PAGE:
Agricultural groups that weighed in offered their resounding support for the House passage of the Water Resources Reform and Development Act by the House of Representatives on Wednesday. The bill garnered a 417-3 vote that should lead to conference talks with the Senate soon.
Thus, for farmer priorities, the waterway and ports infrastructure bill will likely be in conference talks at effectively the same time as farm-bill conference talks that already are set to start next week.
The American Farm Bureau Federation stated the group was "extremely pleased" with passage of the bill.
“Having an efficient and reliable inland waterway system linked to competitive ports is vital to America’s ability to provide affordable farm products domestically and to compete internationally. More than 60 percent of grain grown by U.S. farmers for export is transported via inland waterways and 95 percent of farm exports and imports move through U.S. harbors," said AFBF President Bob Stallman. "New projects for flood protection, port improvements and upgrades to the nation’s aging locks and dams infrastructure authorized under WRRDA are long overdue."
The National Grain and Feed Association said WRRDA contains reforms to streamline the Corps' process for approving projects to renovate and replace deteriorating locks and dams. NGFA also highlighted that "the upper Mississippi and Illinois River System typically is used to transport about 60 percent of U.S. grain and oilseed exports each year, as well as for imports of fertilizer, other crop inputs and industrial products. These exports and other navigation activity support more than 400,000 jobs, including 90,000 high-paying manufacturing jobs. Meanwhile, the Columbia and Snake River System in the Pacific Northwest is a crucial river highway for supplying U.S. wheat, as well as corn, soybeans and other agricultural products, to customers in Pacific Rim countries," the group stated.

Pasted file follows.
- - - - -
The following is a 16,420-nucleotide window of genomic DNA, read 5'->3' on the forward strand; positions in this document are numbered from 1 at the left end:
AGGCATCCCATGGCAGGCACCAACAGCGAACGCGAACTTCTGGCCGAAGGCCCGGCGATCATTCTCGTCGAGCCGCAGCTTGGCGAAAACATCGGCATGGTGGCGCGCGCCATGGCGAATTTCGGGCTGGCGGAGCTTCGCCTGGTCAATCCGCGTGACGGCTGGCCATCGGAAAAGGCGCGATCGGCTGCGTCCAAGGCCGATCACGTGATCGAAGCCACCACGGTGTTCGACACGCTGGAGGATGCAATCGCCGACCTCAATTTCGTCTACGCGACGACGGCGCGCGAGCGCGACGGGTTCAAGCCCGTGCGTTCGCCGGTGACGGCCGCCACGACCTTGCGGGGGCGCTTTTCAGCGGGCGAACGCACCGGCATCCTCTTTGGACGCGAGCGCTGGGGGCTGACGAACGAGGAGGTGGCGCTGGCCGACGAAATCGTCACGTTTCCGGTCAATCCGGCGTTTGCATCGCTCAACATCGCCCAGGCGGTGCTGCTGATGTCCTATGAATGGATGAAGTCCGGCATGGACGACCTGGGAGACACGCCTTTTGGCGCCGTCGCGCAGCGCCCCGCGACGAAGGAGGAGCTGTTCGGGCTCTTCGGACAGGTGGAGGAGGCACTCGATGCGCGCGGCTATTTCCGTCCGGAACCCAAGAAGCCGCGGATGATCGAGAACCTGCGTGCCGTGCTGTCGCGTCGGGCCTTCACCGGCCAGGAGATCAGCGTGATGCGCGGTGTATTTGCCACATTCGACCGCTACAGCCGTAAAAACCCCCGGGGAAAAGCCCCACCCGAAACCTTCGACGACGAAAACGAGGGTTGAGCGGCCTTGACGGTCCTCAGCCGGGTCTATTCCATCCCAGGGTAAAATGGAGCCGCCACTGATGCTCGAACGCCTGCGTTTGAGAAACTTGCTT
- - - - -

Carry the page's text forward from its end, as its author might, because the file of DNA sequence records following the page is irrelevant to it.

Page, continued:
"House passage represents an important step in securing final congressional approval of legislation that would enhance America's inland waterways infrastructure - most of which was constructed in the 1930s with a projected 50-year lifespan," said NGFA President Randy Gordon. "We and other stakeholders will continue to pursue a legislative vehicle that would increase the barge diesel fuel user fee that the industry itself is willing to pay to secure the cost-share funding needed to actually construct and renovate the locks on the inland waterway system that would be authorized under the waterways legislation, which is essential to the future competitiveness of U.S. agriculture."
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The Illinois Corn Growers Association noted the WRRDA bill would take away some of the costs of the long-overrun Olmsted Locks and Dam project on the Ohio River. Under the House bill, the federal government would sustain 75 percent of the costs to finish Olmsted, with only 25 percent coming from the Inland Waterways Trust Fund. (The Senate bill would offset all of the costs)
"The Olmsted Lock and Dam modernization project is significantly over budget. To continue pulling 50 percent of the funds from the Inland Waterways Trust Fund is to punish lock and dam users for poor time and money management on behalf of the Army Corps of Engineers and its team. A move to alter the funding percentages is a positive one for Illinois farmers and the barge industry," said Paul Taylor, ICGA President.
ICGA also added pointed to other key provisions in the House bill, notably:
Limiting the Corps of Engineers feasibility studies to three years and $3 million - currently these studies have no time limit or budgetary cap.
Requiring District, Division, and Headquarters personnel to concurrently conduct reviews of a feasibility study, eliminating the current practice of sequential reviews.
Streamlines environmental reviews by naming a lead and requiring concurrent reviews.
The American Soybean Association noted the 417-3 vote reflects that water-infrastructure projects enjoy broad bipartisan support in Congress. ASA also called for expedited conference talks to get the bill completed by the end of the year.
“Soybeans are the nation’s leading farm export, and each bushel we export depends on our waterways infrastructure, whether that’s in the form of a river channel, a lock and dam, or a port,” added Murphy. “Unfortunately, in recent years, each of those elements has begun to suffer due to lack of upkeep and investment, and this bill takes a great step to reversing that trend,” said ASA President Danny Murphy, a soybean farmer from Canton, Miss.
ASA also stated that the Senate version includes an amendment supported by ASA that would exempt small farms that store oil in aboveground tanks from federal oil spill regulations. The amendment would set storage tank thresholds below which agricultural operations would be excluded from U.S. EPA's Spill Prevention, Control and Countermeasure Rule (SPCC).
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